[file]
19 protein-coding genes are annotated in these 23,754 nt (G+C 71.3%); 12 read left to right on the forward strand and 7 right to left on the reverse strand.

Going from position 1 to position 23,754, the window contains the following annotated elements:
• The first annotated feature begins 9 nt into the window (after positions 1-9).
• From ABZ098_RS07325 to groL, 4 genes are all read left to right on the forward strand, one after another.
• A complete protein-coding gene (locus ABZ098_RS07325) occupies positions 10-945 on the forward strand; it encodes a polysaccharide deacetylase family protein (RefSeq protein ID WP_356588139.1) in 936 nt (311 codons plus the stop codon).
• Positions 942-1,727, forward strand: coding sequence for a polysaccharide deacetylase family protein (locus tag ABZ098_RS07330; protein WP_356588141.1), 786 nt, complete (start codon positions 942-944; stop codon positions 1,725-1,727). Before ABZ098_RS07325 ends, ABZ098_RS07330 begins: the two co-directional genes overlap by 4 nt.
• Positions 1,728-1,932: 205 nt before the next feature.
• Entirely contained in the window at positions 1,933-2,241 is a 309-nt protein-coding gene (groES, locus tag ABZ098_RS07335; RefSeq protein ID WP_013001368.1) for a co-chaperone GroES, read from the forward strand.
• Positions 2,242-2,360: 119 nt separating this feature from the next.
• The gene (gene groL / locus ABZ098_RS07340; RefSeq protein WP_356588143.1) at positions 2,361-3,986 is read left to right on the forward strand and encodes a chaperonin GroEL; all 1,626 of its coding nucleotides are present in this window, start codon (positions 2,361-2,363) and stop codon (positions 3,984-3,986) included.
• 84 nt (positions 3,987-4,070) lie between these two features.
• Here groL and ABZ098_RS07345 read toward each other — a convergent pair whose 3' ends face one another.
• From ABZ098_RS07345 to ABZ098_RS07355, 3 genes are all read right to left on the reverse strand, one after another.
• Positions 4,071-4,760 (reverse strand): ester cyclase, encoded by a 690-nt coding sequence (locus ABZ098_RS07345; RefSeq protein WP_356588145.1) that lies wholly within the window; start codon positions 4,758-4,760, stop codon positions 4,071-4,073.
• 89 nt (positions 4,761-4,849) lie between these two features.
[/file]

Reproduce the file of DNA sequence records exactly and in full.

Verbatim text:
19 protein-coding genes are annotated in these 23,754 nt (G+C 71.3%); 12 read left to right on the forward strand and 7 right to left on the reverse strand.

Going from position 1 to position 23,754, the window contains the following annotated elements:
• The first annotated feature begins 9 nt into the window (after positions 1-9).
• From ABZ098_RS07325 to groL, 4 genes are all read left to right on the forward strand, one after another.
• A complete protein-coding gene (locus ABZ098_RS07325) occupies positions 10-945 on the forward strand; it encodes a polysaccharide deacetylase family protein (RefSeq protein ID WP_356588139.1) in 936 nt (311 codons plus the stop codon).
• Positions 942-1,727, forward strand: coding sequence for a polysaccharide deacetylase family protein (locus tag ABZ098_RS07330; protein WP_356588141.1), 786 nt, complete (start codon positions 942-944; stop codon positions 1,725-1,727). Before ABZ098_RS07325 ends, ABZ098_RS07330 begins: the two co-directional genes overlap by 4 nt.
• Positions 1,728-1,932: 205 nt before the next feature.
• Entirely contained in the window at positions 1,933-2,241 is a 309-nt protein-coding gene (groES, locus tag ABZ098_RS07335; RefSeq protein ID WP_013001368.1) for a co-chaperone GroES, read from the forward strand.
• Positions 2,242-2,360: 119 nt separating this feature from the next.
• The gene (gene groL / locus ABZ098_RS07340; RefSeq protein WP_356588143.1) at positions 2,361-3,986 is read left to right on the forward strand and encodes a chaperonin GroEL; all 1,626 of its coding nucleotides are present in this window, start codon (positions 2,361-2,363) and stop codon (positions 3,984-3,986) included.
• 84 nt (positions 3,987-4,070) lie between these two features.
• Here groL and ABZ098_RS07345 read toward each other — a convergent pair whose 3' ends face one another.
• From ABZ098_RS07345 to ABZ098_RS07355, 3 genes are all read right to left on the reverse strand, one after another.
• Positions 4,071-4,760 (reverse strand): ester cyclase, encoded by a 690-nt coding sequence (locus ABZ098_RS07345; RefSeq protein WP_356588145.1) that lies wholly within the window; start codon positions 4,758-4,760, stop codon positions 4,071-4,073.
• 89 nt (positions 4,761-4,849) lie between these two features.